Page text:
More than a few players at this week's NBA predraft camp have looked at the people studying them from the stands and acknowledged getting goosebumps.
Michael Jordan is here, scouting for talent. Larry Bird's seat is in the front row near midcourt. Pat Riley is on his way, too.
Playing in the presence of _ and simply being near _ some of basketball's all-time biggest names can be intimidating.
Of course, when your name is Patrick Ewing Jr., it's not exactly a big deal anymore.
"I'm used to being around them, but in more of a social setting, not me trying to impress them so they pick me to play on their team," said Ewing, the son of the longtime NBA star center who'll enter the Basketball Hall of Fame later this year. "In that sense, it is like shocking. But if I was to be out there just talking to them, it'd be different."
This week, Ewing's play will do the talking.
He's just like everyone else at the camp going on through Friday at the Disney complex near Orlando, trying to show an arena full of NBA scouts, executives and coaches that he does belong in their league. And that quest got off to a fine start Wednesday, when in his first game of the week, Ewing scored 14 points on 5-for-7 shooting and helped his team win its opener of the three-game mini-league.
"I hope he improves his draft position," said Patrick Ewing Sr., now an assistant coach for the Orlando Magic. "That's what this week is all about, improving his draft position."
So far, so good in that quest.
If nothing else, his play Wednesday might have shown that his chance to vie for an NBA opportunity came on his own merits as a player, not the surname on the back of his jersey.
"I would hope so," Ewing said, when asked if he truly believes he has NBA talent. "They wouldn't have invited me to the camp if I didn't."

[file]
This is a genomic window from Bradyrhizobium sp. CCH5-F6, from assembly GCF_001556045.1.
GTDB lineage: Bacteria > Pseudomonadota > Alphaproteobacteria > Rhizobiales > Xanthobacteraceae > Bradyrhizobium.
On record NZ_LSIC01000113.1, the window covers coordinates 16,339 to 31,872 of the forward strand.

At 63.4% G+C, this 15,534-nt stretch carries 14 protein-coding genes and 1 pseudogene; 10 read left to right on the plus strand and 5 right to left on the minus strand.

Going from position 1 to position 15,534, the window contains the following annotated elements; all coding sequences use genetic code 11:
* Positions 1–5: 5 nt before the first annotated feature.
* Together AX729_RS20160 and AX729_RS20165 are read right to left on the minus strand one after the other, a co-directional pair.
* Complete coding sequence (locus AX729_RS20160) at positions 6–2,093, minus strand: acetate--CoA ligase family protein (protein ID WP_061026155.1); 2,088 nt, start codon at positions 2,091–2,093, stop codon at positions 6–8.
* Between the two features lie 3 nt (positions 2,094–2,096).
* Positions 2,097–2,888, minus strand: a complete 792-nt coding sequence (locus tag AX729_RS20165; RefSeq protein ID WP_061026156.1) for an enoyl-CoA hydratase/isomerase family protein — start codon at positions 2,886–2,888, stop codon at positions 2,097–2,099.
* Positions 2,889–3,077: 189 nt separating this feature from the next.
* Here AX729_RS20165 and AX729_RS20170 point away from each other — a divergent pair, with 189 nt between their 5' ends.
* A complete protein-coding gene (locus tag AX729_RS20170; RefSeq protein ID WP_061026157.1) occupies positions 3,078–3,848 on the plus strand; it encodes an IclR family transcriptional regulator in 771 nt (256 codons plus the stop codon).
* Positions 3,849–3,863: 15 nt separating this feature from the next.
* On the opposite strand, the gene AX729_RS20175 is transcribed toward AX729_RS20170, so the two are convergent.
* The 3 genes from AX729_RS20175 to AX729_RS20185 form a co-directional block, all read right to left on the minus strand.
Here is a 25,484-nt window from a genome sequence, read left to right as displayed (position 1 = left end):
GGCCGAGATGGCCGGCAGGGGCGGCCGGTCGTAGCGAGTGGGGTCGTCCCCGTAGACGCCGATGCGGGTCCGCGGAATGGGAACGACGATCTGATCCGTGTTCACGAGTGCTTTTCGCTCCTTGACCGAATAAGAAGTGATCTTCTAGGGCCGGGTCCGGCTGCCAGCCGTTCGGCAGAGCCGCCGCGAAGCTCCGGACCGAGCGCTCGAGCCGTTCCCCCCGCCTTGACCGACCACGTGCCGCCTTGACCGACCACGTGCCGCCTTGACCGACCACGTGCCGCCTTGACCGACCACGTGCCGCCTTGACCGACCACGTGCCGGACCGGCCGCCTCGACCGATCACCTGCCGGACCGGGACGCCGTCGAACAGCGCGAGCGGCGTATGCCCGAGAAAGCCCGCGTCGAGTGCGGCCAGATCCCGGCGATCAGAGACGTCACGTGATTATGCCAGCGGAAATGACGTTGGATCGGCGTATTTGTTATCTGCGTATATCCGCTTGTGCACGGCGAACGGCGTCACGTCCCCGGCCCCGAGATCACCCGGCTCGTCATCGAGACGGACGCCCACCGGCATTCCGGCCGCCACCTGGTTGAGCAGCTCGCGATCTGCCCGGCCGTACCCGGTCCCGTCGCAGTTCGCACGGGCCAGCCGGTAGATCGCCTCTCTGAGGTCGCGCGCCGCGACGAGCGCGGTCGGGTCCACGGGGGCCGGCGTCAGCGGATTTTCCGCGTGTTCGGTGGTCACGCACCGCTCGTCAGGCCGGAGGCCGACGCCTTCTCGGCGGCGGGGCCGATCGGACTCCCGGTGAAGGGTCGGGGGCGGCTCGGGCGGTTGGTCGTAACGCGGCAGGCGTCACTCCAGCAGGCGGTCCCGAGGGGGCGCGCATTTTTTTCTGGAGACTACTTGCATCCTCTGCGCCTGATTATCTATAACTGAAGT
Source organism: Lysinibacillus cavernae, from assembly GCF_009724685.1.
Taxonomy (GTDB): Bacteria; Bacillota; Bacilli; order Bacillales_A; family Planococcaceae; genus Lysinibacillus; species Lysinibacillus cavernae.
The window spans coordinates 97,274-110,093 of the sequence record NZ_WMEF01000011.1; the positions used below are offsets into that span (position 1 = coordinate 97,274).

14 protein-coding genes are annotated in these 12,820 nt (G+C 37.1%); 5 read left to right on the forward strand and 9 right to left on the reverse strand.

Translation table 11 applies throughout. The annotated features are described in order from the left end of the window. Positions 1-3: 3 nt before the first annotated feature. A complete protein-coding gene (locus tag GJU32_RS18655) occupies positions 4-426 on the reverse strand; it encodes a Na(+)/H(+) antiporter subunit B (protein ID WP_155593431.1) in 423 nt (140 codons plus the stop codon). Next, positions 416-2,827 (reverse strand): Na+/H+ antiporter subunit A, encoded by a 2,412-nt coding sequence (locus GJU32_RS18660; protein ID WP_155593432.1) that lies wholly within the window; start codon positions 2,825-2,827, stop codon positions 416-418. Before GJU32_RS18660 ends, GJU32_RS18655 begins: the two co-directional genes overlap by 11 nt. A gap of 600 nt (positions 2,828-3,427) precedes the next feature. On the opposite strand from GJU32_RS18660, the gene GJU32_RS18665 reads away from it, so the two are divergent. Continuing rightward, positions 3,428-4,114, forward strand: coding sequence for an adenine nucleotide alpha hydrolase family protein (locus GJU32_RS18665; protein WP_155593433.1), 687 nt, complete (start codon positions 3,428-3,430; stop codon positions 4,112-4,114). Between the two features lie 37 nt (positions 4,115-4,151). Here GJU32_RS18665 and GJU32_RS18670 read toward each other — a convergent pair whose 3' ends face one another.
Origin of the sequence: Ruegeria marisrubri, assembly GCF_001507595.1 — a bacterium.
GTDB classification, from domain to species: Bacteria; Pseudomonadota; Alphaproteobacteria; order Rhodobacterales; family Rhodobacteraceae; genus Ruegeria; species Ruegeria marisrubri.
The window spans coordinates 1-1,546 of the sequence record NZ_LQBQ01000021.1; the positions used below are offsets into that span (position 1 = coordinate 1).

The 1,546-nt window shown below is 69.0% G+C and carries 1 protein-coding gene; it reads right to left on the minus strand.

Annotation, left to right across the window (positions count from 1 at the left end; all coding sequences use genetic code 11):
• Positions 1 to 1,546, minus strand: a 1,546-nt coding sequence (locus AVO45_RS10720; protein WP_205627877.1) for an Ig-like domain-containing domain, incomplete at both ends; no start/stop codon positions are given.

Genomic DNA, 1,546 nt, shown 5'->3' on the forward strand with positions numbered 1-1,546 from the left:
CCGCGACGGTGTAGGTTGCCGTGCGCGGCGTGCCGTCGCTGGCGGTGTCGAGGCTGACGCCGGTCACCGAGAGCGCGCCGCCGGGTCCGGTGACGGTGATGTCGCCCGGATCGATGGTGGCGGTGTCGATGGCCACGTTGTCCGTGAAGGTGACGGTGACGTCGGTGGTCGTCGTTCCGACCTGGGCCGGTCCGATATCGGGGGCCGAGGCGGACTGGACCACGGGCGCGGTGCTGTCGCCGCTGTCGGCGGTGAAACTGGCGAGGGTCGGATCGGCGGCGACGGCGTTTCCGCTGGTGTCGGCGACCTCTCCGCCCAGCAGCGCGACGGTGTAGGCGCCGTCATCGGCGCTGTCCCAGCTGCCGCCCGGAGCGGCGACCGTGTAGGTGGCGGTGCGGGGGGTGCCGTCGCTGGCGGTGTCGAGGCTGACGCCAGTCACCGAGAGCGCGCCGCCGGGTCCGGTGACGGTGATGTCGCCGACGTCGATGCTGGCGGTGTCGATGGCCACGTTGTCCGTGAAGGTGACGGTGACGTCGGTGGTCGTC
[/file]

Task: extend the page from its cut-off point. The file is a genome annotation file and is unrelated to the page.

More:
Ewing, who transferred from Indiana and finished his collegiate career at Georgetown _ again, having to do so in his father's shadow, something the 24-year-old got used to many years ago _ had two steals and two rebounds to go with his 14 points in 20 minutes Wednesday.
He looked smooth and poised, and was one of only four players in his game not to be charged with a turnover.
"All he has to do is be himself," the elder Ewing said. "If he just is himself, he'll be fine. Come out, play hard, do the same things that got him to this point and the chips will fall where they may. ... He's been around me long enough to know that."
Some mock drafts suggest that Ewing, who averaged 6.1 points and 4.2 rebounds this past season for the Hoyas, might not hear his name called on draft night.
If that's the case, the Ewing clan might not mind _ that will give them the flexibility to sign as a free agent and, perhaps, choose where the son of the NBA legend tries to break into the league.
"I feel like I'm able to help teams win games," said Ewing, a forward who, at 6-foot-8, stands at least four inches shorter than his father and isn't anywhere near big enough to play center. "I'm willing to do whatever. Even if it doesn't involve me being on the court, I still want to win the games."
Father and son have both been asked often this week about the notion of Ewing Jr. perhaps playing with the Knicks, where his dad starred for years, or even teaming up in Orlando.
Naturally, neither would mind if this story ended with them on the same sideline.
"To be honest with you, it wouldn't bother me any," Ewing Jr. said. "I'm sure a lot of people would have a lot to say about it, but I've been dealing with criticism my whole life, so that wouldn't be a big thing for me."